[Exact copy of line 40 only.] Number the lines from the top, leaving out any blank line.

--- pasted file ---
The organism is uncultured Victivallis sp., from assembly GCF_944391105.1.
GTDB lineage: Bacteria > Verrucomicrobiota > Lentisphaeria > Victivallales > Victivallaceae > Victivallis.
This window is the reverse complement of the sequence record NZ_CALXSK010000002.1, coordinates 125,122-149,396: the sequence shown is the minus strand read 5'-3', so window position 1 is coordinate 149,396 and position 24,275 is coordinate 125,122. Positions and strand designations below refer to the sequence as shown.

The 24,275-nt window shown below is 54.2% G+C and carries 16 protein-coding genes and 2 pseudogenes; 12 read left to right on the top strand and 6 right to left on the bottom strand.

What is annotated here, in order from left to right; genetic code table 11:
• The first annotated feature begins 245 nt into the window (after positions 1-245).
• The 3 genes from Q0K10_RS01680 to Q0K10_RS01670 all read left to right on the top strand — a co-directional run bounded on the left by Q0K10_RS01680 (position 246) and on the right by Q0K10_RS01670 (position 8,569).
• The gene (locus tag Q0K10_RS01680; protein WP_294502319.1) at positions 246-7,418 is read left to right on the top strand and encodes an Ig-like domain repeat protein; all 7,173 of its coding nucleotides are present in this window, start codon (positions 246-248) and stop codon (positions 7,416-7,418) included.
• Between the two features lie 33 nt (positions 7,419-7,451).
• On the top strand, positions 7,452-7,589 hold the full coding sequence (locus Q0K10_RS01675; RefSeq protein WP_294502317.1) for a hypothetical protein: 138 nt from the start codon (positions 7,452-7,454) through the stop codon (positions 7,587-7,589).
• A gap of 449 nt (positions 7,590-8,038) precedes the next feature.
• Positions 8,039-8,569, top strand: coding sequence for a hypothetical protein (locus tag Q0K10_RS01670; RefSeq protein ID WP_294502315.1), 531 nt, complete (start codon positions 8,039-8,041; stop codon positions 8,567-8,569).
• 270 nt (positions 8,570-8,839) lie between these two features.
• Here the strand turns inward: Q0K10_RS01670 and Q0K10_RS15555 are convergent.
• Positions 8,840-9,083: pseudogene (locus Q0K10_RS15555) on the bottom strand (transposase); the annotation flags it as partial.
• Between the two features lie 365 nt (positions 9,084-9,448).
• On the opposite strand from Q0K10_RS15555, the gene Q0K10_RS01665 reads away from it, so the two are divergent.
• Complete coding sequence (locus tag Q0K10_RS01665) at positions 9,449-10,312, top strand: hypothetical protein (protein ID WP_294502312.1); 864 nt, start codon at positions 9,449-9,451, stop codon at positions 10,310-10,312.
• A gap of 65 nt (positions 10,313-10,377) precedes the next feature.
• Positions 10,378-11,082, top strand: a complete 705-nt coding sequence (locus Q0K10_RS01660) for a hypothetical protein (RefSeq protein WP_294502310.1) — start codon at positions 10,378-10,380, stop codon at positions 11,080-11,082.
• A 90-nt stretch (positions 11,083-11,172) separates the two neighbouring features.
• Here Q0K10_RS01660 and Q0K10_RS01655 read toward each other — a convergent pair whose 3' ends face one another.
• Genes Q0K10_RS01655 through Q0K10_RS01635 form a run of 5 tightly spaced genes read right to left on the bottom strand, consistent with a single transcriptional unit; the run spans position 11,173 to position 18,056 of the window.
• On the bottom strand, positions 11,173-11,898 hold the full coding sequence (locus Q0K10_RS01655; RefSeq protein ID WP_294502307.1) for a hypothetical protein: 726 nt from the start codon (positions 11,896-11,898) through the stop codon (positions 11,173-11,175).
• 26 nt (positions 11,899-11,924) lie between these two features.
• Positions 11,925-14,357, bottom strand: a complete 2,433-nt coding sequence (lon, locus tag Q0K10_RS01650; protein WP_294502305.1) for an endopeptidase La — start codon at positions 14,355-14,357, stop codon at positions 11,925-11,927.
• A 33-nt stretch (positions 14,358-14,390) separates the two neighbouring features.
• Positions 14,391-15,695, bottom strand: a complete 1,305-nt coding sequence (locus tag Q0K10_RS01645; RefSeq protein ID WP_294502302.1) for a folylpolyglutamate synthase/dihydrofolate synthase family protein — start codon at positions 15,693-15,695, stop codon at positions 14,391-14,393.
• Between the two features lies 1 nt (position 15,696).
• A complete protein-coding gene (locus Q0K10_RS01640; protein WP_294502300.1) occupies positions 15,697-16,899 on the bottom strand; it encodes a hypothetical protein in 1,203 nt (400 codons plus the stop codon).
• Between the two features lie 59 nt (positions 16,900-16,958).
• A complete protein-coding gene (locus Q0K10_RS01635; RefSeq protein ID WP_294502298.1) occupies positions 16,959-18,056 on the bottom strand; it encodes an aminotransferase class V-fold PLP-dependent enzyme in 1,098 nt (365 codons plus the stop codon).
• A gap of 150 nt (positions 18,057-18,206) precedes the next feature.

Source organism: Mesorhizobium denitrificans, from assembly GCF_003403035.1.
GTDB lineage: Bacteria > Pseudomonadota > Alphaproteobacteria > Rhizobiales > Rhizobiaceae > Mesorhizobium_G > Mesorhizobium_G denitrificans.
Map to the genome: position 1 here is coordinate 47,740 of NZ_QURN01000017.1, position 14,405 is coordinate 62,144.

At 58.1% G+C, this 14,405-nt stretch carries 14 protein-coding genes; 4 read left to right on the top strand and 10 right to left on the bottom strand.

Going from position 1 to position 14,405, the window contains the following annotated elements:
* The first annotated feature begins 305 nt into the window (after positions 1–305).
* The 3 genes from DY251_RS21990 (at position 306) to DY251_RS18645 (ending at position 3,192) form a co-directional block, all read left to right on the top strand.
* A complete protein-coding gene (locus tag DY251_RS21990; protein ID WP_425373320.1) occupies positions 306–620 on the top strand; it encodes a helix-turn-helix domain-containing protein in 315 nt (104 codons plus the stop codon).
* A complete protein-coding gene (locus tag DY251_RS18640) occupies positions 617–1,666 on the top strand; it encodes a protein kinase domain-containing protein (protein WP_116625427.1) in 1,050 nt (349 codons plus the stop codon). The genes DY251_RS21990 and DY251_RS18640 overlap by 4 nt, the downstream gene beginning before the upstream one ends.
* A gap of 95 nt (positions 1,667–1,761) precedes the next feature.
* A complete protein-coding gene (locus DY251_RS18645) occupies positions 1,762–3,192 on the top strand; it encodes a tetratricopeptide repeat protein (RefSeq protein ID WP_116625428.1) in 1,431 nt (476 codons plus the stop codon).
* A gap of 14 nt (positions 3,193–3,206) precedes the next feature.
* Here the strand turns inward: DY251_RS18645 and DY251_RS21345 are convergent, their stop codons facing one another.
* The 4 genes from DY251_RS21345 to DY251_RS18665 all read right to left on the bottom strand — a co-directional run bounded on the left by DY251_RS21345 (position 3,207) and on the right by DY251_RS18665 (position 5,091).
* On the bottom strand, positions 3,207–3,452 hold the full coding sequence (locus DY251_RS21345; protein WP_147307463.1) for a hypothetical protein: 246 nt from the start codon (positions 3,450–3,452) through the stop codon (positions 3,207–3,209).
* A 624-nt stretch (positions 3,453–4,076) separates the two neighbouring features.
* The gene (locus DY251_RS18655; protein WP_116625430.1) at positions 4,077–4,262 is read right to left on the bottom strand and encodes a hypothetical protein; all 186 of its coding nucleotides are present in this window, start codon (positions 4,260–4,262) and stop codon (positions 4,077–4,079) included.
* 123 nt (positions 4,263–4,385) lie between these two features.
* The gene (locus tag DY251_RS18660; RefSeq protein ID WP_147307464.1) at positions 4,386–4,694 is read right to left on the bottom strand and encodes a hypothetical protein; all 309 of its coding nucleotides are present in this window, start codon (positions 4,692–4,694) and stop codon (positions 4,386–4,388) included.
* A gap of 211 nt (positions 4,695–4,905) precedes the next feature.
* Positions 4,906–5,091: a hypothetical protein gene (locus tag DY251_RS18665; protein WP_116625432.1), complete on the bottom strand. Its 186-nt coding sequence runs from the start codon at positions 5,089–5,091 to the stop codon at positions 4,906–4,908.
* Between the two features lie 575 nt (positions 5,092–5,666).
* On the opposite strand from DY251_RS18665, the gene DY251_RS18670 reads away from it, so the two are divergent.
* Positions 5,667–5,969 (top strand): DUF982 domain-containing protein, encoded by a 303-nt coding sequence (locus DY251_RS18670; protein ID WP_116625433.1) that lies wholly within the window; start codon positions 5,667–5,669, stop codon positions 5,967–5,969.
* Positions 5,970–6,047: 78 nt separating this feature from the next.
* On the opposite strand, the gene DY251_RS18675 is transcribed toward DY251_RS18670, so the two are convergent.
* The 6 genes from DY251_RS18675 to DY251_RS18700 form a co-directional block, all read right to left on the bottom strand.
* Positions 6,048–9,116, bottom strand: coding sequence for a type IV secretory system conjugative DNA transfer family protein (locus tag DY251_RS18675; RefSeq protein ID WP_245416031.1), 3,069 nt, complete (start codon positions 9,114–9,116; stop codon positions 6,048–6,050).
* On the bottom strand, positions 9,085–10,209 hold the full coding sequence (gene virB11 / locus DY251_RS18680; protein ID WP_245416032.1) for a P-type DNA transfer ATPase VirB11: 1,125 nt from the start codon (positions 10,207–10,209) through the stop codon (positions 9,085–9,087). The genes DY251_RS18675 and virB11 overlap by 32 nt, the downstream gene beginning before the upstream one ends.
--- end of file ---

* The 3 genes from DY251_RS21990 (at position 306) to DY251_RS18645 (ending at position 3,192) form a co-directional block, all read left to right on the top strand.